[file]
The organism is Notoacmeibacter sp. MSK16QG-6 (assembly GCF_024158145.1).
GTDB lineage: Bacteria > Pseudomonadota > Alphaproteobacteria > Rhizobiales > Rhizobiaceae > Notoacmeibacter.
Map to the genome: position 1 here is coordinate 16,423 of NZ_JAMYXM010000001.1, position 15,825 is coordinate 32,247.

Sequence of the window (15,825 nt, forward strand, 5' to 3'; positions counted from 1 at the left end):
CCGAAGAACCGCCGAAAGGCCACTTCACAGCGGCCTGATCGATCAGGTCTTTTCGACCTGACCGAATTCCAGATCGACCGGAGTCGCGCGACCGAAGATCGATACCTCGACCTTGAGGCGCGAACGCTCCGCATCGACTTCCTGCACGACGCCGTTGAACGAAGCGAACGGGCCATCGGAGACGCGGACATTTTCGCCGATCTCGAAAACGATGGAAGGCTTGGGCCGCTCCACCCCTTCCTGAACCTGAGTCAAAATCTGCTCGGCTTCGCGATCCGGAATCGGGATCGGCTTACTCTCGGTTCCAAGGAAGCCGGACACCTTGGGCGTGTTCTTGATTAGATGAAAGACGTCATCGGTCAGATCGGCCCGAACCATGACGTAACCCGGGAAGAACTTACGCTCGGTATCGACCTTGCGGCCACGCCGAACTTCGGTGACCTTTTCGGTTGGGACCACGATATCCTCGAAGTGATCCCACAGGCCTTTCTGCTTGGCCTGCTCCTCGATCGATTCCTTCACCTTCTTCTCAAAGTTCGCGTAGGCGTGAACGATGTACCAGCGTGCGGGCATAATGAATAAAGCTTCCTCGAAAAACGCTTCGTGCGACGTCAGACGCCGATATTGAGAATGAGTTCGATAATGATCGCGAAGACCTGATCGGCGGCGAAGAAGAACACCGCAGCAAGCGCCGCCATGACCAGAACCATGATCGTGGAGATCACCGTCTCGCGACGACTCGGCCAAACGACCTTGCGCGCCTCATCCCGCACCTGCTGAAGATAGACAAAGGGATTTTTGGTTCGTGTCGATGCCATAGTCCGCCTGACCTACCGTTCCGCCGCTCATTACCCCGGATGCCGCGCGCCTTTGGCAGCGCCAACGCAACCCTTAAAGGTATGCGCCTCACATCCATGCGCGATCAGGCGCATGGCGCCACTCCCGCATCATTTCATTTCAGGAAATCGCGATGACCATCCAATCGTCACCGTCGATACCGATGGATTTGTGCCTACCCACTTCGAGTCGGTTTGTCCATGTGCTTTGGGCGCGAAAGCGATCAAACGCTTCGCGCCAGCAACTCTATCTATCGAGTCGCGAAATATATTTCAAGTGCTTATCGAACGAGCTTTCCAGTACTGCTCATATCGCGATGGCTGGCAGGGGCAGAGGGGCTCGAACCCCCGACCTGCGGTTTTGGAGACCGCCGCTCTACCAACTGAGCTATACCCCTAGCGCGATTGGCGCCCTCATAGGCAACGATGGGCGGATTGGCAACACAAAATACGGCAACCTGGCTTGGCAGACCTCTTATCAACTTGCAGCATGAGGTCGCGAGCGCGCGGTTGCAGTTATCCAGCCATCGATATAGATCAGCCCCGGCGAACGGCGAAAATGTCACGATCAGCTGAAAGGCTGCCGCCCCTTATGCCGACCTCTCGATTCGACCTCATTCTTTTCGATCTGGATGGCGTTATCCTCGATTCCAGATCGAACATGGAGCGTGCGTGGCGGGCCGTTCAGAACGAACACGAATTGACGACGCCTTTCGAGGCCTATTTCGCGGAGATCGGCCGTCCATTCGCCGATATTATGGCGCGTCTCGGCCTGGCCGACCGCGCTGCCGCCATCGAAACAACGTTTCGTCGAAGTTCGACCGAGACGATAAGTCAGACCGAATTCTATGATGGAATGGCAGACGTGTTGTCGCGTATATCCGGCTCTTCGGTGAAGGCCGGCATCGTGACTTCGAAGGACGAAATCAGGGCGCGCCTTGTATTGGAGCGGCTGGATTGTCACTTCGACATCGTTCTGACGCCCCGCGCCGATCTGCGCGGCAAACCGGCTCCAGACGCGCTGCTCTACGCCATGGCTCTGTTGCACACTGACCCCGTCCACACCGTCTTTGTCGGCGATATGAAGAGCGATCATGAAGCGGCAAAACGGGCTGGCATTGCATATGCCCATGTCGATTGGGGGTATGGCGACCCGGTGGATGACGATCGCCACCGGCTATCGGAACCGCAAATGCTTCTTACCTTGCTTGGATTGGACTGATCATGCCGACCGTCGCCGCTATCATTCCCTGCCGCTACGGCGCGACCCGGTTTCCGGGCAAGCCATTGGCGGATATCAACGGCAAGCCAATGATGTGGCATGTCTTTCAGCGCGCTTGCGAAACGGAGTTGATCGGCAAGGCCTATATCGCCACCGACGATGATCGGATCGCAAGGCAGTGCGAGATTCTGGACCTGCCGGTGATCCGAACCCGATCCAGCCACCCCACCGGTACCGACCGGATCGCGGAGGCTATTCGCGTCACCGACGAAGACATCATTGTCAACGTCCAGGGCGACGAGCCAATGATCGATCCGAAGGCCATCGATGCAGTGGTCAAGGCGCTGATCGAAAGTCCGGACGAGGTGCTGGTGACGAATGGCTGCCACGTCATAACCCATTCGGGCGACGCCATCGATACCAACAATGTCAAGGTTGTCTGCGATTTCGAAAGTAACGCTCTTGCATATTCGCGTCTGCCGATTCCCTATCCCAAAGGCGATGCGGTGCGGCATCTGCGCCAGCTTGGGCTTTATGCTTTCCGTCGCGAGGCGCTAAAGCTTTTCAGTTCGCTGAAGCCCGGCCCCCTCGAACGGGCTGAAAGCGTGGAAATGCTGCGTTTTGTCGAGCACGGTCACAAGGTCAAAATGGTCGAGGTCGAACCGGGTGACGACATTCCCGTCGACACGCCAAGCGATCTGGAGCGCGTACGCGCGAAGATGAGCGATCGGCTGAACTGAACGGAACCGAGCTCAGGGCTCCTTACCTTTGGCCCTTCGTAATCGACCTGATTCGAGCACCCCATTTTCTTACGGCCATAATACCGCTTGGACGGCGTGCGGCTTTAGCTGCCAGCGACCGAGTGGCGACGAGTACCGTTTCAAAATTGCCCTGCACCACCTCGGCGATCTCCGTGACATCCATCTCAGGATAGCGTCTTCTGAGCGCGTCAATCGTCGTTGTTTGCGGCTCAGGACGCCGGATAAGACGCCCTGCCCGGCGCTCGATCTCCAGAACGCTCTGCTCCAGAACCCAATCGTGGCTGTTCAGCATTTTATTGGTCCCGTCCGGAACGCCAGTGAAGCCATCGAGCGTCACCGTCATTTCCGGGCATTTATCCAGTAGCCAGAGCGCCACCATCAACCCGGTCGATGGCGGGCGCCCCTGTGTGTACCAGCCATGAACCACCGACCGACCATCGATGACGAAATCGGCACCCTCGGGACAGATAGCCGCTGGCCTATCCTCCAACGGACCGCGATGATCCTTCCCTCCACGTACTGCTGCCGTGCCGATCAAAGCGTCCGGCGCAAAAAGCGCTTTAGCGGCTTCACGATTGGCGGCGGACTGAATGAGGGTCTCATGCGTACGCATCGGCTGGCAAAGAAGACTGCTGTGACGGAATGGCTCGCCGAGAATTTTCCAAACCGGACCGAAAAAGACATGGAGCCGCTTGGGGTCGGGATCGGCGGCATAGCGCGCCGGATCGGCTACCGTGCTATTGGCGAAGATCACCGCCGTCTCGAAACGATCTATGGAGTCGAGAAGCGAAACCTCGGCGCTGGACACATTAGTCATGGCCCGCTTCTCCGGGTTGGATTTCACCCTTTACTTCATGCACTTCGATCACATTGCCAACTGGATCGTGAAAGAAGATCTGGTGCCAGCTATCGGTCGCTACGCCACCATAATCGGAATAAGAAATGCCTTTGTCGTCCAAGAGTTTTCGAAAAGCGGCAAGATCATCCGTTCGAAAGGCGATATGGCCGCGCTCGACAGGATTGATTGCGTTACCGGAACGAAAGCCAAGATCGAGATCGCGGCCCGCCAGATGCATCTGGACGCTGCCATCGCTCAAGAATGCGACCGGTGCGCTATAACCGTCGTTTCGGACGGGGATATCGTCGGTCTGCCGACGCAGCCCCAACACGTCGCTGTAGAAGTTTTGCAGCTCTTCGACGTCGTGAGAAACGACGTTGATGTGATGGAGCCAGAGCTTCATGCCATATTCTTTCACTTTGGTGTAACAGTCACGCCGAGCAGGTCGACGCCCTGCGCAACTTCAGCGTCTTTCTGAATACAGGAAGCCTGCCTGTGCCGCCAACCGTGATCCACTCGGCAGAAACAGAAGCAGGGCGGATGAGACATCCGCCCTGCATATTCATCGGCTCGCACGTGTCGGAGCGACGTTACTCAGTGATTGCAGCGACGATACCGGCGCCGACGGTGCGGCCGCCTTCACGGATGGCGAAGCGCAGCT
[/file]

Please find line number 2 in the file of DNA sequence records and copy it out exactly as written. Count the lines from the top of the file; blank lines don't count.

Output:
GTDB lineage: Bacteria > Pseudomonadota > Alphaproteobacteria > Rhizobiales > Rhizobiaceae > Notoacmeibacter.